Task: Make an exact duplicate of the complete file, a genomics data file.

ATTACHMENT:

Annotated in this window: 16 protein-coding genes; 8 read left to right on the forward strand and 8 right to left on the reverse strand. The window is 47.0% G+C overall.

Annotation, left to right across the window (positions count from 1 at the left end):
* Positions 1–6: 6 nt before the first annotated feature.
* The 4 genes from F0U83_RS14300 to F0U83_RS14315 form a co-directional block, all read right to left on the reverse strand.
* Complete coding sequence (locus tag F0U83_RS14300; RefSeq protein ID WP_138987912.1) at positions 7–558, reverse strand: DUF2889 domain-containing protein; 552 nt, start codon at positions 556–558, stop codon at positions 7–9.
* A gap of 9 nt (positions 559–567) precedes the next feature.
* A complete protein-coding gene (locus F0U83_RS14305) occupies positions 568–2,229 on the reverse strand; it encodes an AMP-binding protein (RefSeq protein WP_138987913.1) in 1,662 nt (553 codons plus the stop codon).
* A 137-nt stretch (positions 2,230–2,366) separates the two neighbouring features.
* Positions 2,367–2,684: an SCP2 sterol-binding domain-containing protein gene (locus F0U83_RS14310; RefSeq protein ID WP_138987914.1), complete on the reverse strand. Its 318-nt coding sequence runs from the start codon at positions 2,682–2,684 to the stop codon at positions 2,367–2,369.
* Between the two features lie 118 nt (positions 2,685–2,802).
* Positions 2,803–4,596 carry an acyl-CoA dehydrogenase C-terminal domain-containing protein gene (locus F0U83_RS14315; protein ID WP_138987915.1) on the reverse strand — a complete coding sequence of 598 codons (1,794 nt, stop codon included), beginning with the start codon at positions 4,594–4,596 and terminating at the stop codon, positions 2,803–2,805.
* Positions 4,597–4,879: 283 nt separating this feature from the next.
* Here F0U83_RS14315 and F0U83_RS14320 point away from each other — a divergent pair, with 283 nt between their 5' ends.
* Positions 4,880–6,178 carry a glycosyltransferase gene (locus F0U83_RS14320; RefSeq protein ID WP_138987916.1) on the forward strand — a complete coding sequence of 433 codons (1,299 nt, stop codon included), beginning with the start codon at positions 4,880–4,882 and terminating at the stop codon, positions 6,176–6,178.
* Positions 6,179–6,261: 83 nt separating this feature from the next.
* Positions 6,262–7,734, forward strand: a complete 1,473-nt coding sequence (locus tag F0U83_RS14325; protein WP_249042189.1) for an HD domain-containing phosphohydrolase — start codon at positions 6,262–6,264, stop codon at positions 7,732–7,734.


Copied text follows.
Annotated in this window: 16 protein-coding genes; 8 read left to right on the forward strand and 8 right to left on the reverse strand. The window is 47.0% G+C overall.

Annotation, left to right across the window (positions count from 1 at the left end):
* Positions 1–6: 6 nt before the first annotated feature.
* The 4 genes from F0U83_RS14300 to F0U83_RS14315 form a co-directional block, all read right to left on the reverse strand.
* Complete coding sequence (locus tag F0U83_RS14300; RefSeq protein ID WP_138987912.1) at positions 7–558, reverse strand: DUF2889 domain-containing protein; 552 nt, start codon at positions 556–558, stop codon at positions 7–9.
* A gap of 9 nt (positions 559–567) precedes the next feature.
* A complete protein-coding gene (locus F0U83_RS14305) occupies positions 568–2,229 on the reverse strand; it encodes an AMP-binding protein (RefSeq protein WP_138987913.1) in 1,662 nt (553 codons plus the stop codon).
* A 137-nt stretch (positions 2,230–2,366) separates the two neighbouring features.
* Positions 2,367–2,684: an SCP2 sterol-binding domain-containing protein gene (locus F0U83_RS14310; RefSeq protein ID WP_138987914.1), complete on the reverse strand. Its 318-nt coding sequence runs from the start codon at positions 2,682–2,684 to the stop codon at positions 2,367–2,369.
* Between the two features lie 118 nt (positions 2,685–2,802).
* Positions 2,803–4,596 carry an acyl-CoA dehydrogenase C-terminal domain-containing protein gene (locus F0U83_RS14315; protein ID WP_138987915.1) on the reverse strand — a complete coding sequence of 598 codons (1,794 nt, stop codon included), beginning with the start codon at positions 4,594–4,596 and terminating at the stop codon, positions 2,803–2,805.
* Positions 4,597–4,879: 283 nt separating this feature from the next.
* Here F0U83_RS14315 and F0U83_RS14320 point away from each other — a divergent pair, with 283 nt between their 5' ends.
* Positions 4,880–6,178 carry a glycosyltransferase gene (locus F0U83_RS14320; RefSeq protein ID WP_138987916.1) on the forward strand — a complete coding sequence of 433 codons (1,299 nt, stop codon included), beginning with the start codon at positions 4,880–4,882 and terminating at the stop codon, positions 6,176–6,178.
* Positions 6,179–6,261: 83 nt separating this feature from the next.
* Positions 6,262–7,734, forward strand: a complete 1,473-nt coding sequence (locus tag F0U83_RS14325; protein WP_249042189.1) for an HD domain-containing phosphohydrolase — start codon at positions 6,262–6,264, stop codon at positions 7,732–7,734.